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Why is CO2 not produced in lactose Intolerance?

When Lactose reached the large intestine its broken down by microorganisms (fermentation).

The question is:
Q : Suggest a reason why the gas is unlikely to be CO2


Ive researched the internet and cant seem to find anything
I believe the microorganisms which use lactose as their respirative substrate break it down into a mixture of H2, CO2 and methane
Reply 2
Original post by jack97
When Lactose reached the large intestine its broken down by microorganisms (fermentation).

The question is:
Q : Suggest a reason why the gas is unlikely to be CO2


Ive researched the internet and cant seem to find anything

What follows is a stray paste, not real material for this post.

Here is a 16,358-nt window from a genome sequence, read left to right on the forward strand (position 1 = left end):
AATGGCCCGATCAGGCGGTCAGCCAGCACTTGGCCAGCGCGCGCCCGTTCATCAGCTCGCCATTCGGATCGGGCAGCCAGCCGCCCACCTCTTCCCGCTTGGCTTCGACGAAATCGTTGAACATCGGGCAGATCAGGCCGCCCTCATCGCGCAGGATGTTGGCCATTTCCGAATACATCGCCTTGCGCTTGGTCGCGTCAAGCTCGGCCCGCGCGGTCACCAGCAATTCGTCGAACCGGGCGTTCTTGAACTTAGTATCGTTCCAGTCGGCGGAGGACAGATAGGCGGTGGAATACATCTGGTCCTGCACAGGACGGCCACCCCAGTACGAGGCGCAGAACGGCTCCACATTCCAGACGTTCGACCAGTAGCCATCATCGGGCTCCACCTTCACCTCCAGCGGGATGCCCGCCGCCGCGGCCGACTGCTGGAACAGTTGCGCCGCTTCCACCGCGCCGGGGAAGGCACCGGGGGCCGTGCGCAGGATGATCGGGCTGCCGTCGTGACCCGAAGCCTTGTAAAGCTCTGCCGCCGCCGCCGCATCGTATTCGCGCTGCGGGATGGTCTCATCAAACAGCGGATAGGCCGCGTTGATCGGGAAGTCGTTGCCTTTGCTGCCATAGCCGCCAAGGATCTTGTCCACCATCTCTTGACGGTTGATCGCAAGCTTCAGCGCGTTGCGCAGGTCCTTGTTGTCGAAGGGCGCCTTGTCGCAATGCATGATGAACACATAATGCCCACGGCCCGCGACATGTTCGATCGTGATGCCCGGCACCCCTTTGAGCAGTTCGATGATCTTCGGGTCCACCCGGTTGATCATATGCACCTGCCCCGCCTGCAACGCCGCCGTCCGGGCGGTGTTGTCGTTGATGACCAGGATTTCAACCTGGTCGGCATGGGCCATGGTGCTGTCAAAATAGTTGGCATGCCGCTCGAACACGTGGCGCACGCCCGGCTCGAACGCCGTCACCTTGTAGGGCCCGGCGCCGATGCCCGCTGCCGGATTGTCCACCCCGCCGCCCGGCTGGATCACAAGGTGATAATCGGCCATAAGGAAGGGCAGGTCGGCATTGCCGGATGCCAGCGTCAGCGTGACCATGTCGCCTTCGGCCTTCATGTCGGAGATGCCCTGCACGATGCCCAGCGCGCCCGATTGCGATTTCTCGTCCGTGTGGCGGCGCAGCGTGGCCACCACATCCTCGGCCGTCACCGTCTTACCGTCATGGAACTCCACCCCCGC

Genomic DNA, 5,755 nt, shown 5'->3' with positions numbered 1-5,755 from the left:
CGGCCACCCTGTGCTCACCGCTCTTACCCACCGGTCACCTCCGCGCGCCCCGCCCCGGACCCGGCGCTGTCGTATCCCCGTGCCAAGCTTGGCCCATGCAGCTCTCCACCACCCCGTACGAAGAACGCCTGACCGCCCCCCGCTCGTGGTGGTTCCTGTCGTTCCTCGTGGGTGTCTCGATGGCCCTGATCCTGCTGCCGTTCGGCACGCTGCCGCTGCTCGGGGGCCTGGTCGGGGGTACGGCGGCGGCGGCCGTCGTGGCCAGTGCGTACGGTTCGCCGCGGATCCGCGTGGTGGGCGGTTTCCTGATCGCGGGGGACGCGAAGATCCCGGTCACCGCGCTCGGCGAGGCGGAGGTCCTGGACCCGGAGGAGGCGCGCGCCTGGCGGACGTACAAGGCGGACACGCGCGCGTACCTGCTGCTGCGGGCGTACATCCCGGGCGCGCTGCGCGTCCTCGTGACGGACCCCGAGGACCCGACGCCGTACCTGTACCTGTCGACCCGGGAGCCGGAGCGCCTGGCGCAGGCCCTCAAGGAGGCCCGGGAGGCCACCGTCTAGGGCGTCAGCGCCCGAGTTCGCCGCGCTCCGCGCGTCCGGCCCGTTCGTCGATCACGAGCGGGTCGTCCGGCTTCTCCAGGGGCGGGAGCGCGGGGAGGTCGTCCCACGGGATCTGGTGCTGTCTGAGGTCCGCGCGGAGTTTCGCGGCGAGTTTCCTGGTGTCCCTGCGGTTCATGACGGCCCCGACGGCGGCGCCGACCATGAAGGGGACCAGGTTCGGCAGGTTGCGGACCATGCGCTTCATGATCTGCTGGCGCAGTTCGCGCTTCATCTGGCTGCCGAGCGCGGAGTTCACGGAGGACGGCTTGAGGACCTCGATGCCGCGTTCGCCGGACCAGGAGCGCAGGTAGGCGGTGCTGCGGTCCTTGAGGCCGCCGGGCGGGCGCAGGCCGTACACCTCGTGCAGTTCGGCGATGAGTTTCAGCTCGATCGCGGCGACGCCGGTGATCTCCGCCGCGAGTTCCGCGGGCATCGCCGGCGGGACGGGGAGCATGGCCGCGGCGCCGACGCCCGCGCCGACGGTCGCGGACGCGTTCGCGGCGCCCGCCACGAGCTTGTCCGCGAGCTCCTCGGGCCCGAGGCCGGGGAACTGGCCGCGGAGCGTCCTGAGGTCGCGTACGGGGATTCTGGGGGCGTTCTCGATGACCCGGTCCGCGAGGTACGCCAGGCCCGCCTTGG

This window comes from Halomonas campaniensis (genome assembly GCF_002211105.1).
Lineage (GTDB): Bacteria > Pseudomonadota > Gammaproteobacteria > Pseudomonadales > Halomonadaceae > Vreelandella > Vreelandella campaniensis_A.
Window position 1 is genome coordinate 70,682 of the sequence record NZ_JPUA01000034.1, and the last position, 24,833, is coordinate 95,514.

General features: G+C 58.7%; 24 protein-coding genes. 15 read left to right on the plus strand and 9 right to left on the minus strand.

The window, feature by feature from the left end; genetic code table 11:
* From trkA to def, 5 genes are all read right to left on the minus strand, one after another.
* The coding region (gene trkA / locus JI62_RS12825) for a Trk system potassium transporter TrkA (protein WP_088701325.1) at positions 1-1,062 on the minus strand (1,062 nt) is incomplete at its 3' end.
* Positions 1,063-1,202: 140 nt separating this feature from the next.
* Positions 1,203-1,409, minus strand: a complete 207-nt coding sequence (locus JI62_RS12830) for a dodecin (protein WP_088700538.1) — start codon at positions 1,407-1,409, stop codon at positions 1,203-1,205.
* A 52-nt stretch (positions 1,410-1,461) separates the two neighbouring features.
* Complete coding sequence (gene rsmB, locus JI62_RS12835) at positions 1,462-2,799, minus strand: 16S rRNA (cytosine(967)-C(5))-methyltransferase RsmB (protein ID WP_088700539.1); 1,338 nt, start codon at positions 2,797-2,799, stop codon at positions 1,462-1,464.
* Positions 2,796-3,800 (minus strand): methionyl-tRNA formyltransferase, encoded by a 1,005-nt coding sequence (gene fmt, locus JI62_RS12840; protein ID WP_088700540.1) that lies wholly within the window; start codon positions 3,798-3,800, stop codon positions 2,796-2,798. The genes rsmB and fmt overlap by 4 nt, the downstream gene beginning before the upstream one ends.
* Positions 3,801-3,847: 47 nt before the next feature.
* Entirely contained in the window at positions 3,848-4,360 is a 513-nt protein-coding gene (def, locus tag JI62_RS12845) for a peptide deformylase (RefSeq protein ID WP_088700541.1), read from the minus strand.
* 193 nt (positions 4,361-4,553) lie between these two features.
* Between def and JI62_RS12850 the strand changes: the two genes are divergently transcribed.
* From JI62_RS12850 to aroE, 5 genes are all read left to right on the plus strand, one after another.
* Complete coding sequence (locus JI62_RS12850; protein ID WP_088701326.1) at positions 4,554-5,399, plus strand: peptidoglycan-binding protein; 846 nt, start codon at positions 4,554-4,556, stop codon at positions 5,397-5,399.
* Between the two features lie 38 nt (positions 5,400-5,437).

My best guess would be that it has something to do with the biochemistry in lactose metabolism by bacteria colonising in the colon. I remember something about hydrogen being the main gas product of lactose metabolism.
Reply 3
the question doesnt make sense to me, i always thought that CO2 was mainly produced in fermentation.

it may be because there are a similar amount of Carbons to Oxygens in its structure therefore there isnt enough oxygen to produce CO2. (12 CArbons and 11 Oxygens)
Reply 4
Hey, I'm not sure if this is the answer in the mark scheme/ model answer but read this:
http://www.uic.edu/classes/phar/phar332/Clinical_Cases/carbo%20metab%20cases/lactose%20intol.htm
Apparently, bacteria use co2 and hydrogen to produce methane and this causes the concentration of CO2 to decrease.
Hope this helped
Reply 5
Carbon dioxide is formed in aerobic respiration, whereas conditions in the colon are anaerobic.

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